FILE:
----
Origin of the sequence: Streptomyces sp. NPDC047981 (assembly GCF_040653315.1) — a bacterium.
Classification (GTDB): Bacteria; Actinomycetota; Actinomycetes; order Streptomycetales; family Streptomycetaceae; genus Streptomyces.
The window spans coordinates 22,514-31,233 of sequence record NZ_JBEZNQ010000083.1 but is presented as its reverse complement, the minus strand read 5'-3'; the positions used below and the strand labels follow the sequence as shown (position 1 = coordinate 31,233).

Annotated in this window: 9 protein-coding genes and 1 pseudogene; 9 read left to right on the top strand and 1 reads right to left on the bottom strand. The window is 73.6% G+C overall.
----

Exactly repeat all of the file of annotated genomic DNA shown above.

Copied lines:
Origin of the sequence: Streptomyces sp. NPDC047981 (assembly GCF_040653315.1) — a bacterium.
Classification (GTDB): Bacteria; Actinomycetota; Actinomycetes; order Streptomycetales; family Streptomycetaceae; genus Streptomyces.
The window spans coordinates 22,514-31,233 of sequence record NZ_JBEZNQ010000083.1 but is presented as its reverse complement, the minus strand read 5'-3'; the positions used below and the strand labels follow the sequence as shown (position 1 = coordinate 31,233).

Annotated in this window: 9 protein-coding genes and 1 pseudogene; 9 read left to right on the top strand and 1 reads right to left on the bottom strand. The window is 73.6% G+C overall.